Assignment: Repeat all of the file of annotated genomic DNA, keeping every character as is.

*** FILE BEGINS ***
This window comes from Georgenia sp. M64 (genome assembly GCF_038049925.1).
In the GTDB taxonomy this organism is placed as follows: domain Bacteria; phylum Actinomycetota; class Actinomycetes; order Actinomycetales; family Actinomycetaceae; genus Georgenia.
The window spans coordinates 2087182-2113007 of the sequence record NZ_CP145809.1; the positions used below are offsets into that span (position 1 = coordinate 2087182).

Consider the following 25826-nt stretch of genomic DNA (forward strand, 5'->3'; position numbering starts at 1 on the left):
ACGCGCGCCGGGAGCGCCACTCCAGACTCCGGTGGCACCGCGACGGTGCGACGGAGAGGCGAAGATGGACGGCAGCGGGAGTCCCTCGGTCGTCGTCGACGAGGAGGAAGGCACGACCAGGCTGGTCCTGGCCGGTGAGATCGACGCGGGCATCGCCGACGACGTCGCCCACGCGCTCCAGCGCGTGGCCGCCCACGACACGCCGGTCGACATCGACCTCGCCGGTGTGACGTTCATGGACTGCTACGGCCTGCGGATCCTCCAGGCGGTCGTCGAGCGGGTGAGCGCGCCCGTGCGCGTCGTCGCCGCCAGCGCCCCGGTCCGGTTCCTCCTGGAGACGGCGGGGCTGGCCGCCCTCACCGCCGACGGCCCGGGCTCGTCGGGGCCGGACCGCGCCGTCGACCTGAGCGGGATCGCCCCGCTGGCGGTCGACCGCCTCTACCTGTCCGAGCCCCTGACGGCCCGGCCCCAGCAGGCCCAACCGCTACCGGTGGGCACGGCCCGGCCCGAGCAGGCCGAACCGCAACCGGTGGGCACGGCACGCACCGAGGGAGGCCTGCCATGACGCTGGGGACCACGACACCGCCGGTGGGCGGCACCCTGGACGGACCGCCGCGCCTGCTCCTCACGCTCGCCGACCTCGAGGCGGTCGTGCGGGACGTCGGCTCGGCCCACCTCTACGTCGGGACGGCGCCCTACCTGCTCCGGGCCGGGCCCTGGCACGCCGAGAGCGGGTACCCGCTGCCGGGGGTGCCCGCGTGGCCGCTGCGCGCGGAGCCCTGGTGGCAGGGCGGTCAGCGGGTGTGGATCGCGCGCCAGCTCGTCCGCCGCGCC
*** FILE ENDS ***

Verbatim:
This window comes from Georgenia sp. M64 (genome assembly GCF_038049925.1).
In the GTDB taxonomy this organism is placed as follows: domain Bacteria; phylum Actinomycetota; class Actinomycetes; order Actinomycetales; family Actinomycetaceae; genus Georgenia.
The window spans coordinates 2087182-2113007 of the sequence record NZ_CP145809.1; the positions used below are offsets into that span (position 1 = coordinate 2087182).

Consider the following 25826-nt stretch of genomic DNA (forward strand, 5'->3'; position numbering starts at 1 on the left):
ACGCGCGCCGGGAGCGCCACTCCAGACTCCGGTGGCACCGCGACGGTGCGACGGAGAGGCGAAGATGGACGGCAGCGGGAGTCCCTCGGTCGTCGTCGACGAGGAGGAAGGCACGACCAGGCTGGTCCTGGCCGGTGAGATCGACGCGGGCATCGCCGACGACGTCGCCCACGCGCTCCAGCGCGTGGCCGCCCACGACACGCCGGTCGACATCGACCTCGCCGGTGTGACGTTCATGGACTGCTACGGCCTGCGGATCCTCCAGGCGGTCGTCGAGCGGGTGAGCGCGCCCGTGCGCGTCGTCGCCGCCAGCGCCCCGGTCCGGTTCCTCCTGGAGACGGCGGGGCTGGCCGCCCTCACCGCCGACGGCCCGGGCTCGTCGGGGCCGGACCGCGCCGTCGACCTGAGCGGGATCGCCCCGCTGGCGGTCGACCGCCTCTACCTGTCCGAGCCCCTGACGGCCCGGCCCCAGCAGGCCCAACCGCTACCGGTGGGCACGGCCCGGCCCGAGCAGGCCGAACCGCAACCGGTGGGCACGGCACGCACCGAGGGAGGCCTGCCATGACGCTGGGGACCACGACACCGCCGGTGGGCGGCACCCTGGACGGACCGCCGCGCCTGCTCCTCACGCTCGCCGACCTCGAGGCGGTCGTGCGGGACGTCGGCTCGGCCCACCTCTACGTCGGGACGGCGCCCTACCTGCTCCGGGCCGGGCCCTGGCACGCCGAGAGCGGGTACCCGCTGCCGGGGGTGCCCGCGTGGCCGCTGCGCGCGGAGCCCTGGTGGCAGGGCGGTCAGCGGGTGTGGATCGCGCGCCAGCTCGTCCGCCGCGCC